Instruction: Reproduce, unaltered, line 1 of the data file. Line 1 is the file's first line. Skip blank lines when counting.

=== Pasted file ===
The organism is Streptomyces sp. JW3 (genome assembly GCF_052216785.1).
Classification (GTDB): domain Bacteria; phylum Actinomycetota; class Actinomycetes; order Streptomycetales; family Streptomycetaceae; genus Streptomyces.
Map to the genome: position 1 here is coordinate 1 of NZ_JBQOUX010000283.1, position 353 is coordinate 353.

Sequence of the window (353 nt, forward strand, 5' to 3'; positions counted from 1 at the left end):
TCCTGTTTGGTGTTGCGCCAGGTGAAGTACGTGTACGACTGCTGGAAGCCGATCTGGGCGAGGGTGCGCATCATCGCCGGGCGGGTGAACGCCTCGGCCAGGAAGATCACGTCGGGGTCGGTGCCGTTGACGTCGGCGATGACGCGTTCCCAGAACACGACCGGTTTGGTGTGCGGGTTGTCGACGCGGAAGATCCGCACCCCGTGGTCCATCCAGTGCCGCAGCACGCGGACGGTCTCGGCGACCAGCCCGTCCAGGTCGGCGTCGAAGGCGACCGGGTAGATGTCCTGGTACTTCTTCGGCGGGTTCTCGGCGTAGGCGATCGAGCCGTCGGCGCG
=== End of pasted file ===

The organism is Streptomyces sp. JW3 (genome assembly GCF_052216785.1).